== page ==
Take the Munro Challenge for people like Khisse in Malawi

4 min read
Image: WaterAid/ Dennis Lupenga

The Scotland Munro Challenge, is a major fundraising event to get teams to the top of as many Munros as possible. Due to the COVID-19 pandemic, the event is postponed and we hope we can re-organise for the near future. If you have registered for the challenge we'll be in touch via email when we have an update.

The event will raise money to help to bring clean water, decent toilets and good hygiene to remote communities like Nampeya Village in Malawi.

If you needed to get to hospital, what would you do? Ask family for a lift, take the bus or, in an emergency call an ambulance? The choices are many.  For people like Khisse from Nampeya Village in Malawi, there is only one option: to walk 26 miles - the distance of a marathon. 

Khisse is 51 years old. She set off by foot at four o’clock in the morning with with her pregnant niece and arrived at Chikwewo Health Centre at 11am. 

Guardian Khisse Luka, 51, from Nampeya Village, and her niece, sit in the kitchen area at Chikwewo Health Centre, Chikwewo, Machinga, Malawi. September 2019. There is no electricty in this shelter and the next room where the expectant mothers and guar ...
Khisse and her niece in Chikwewo Health Centre, which has no water, electricity and derelict toilets with no doors.
Image: WaterAid/ Lis Parham

There is no electricity or running water in this Health Centre and there is no access to decent toilets. It's almost impossible to stay clean and hygienic. 

There is no adequate space to accommodate Khisse and her niece, who is eight months pregnant, so they are forced to sleep on the floor.

“I feel worried all the time”, says Khisse. “I worry that the baby or my niece could get sick or I, myself, as a guardian could end up getting ill from an infection that we get at the hospital because of the conditions.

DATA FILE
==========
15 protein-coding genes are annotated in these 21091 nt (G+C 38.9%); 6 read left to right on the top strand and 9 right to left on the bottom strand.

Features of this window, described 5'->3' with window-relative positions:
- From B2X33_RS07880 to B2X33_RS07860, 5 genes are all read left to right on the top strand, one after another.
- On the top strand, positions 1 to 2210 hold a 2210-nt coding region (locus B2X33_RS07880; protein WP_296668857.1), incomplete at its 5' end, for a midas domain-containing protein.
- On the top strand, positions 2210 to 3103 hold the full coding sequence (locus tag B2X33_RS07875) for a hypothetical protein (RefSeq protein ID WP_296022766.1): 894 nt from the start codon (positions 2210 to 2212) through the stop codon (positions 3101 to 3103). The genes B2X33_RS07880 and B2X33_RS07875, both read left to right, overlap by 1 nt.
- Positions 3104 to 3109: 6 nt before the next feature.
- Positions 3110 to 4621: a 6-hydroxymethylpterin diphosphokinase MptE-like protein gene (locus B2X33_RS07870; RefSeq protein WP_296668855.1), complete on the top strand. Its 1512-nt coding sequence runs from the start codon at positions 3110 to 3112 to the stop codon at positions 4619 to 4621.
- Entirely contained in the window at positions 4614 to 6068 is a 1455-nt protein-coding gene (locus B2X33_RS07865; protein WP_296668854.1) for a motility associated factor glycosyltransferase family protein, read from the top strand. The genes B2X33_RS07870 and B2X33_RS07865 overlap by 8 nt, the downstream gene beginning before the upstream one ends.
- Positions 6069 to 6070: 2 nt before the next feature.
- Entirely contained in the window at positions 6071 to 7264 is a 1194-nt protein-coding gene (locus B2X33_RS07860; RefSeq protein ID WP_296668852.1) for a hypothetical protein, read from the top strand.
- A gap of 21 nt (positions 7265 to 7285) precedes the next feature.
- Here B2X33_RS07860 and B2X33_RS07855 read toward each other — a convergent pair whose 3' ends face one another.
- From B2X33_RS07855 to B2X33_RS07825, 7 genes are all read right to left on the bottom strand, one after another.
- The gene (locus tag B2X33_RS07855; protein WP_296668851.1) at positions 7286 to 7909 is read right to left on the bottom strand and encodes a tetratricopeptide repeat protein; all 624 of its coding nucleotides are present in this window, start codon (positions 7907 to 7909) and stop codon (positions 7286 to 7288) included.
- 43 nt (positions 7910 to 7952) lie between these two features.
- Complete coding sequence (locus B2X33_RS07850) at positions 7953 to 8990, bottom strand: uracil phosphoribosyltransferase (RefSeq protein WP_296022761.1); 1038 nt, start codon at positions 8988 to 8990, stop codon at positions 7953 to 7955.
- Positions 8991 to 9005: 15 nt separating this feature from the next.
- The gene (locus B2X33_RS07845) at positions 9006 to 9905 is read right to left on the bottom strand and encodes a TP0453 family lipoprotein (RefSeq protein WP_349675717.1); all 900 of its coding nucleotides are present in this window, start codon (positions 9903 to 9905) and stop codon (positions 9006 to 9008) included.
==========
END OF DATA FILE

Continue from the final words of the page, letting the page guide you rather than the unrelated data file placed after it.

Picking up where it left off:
“Several of us have gotten sick. Many of us have had diarrhoea while we’re here and we’ve had to go to that same hospital to get medication”.

Without clean water, decent toilets and good hygiene disease spreads fast. Yet across the globe, more than one in three hospitals and clinics do not have clean water, and almost one in five do not have decent toilets.

Living with dignity

A community member at Chikweo rinses a bucket that she will use to collect water. The handpump which is located in the market area. This borehole is a ten-minute walk from Chikweo Health Centre. Patients and their guardians have to walk here to get wa ...
Image: WaterAid/ Dennis Lupenga

“If there was water, it would bring a great deal of dignity to the women who come to this facility” says Khisse.

“It would also do a great deal for the women who are guardians at the hospital because currently we are ridiculed in the community – people make fun of us.

“If you see how we have to walk out – we haven’t bathed, we haven’t brushed our teeth, we haven’t done anything, but we have to get up and go fetch water in the market centre.

Chinsisi (meaning ‘secret’)

“Despite the fact that we are going through these troubles, we have thought about a name for the baby and we are going to call her ‘Chinsisi’. It means ‘secret’.

“My niece is doing all right”, added Khisse. “She’s not her best condition, but she’s doing OK."

Safely bringing new life into the world

Good hygiene should be a normal part of everyone’s life. For too many people it isn’t. This year, thanks to support from the Scottish Government, Scottish Water and other partners, we are bringing clean water and decent toilets to Chikwewo Health Centre.

On his first visit to Malawi, Scottish Water’s Head of Communications Andrew Walker met with Khisse and her niece. He listened to her hopes and fears of welcoming her niece’s new arrival into the world. And learnt about her experience of staying in the hospital with no clean running water.

"Meeting Khissie and her niece and hearing first-hand of their experience impacted me deeply,” said Andrew. “Having access to clean water, decent toilets and good hygiene is a basic of human life, no more so than in this setting where new babies are being delivered.”

Together, we can make a lasting difference, and help change the lives of women like Khisse and her niece, so that many more expectant mothers can safely bring new life into the world.

The Scotland Munro Challenge takes place in the beautiful Scottish mountains, to raise money and bring clean water, decent toilets and good hygiene to people like Khisse and communities in Malawi.

The event is currently postposed and we hope we can re-organise for the near future. If you have registered for the challenge we'll be in touch via email when we have an update.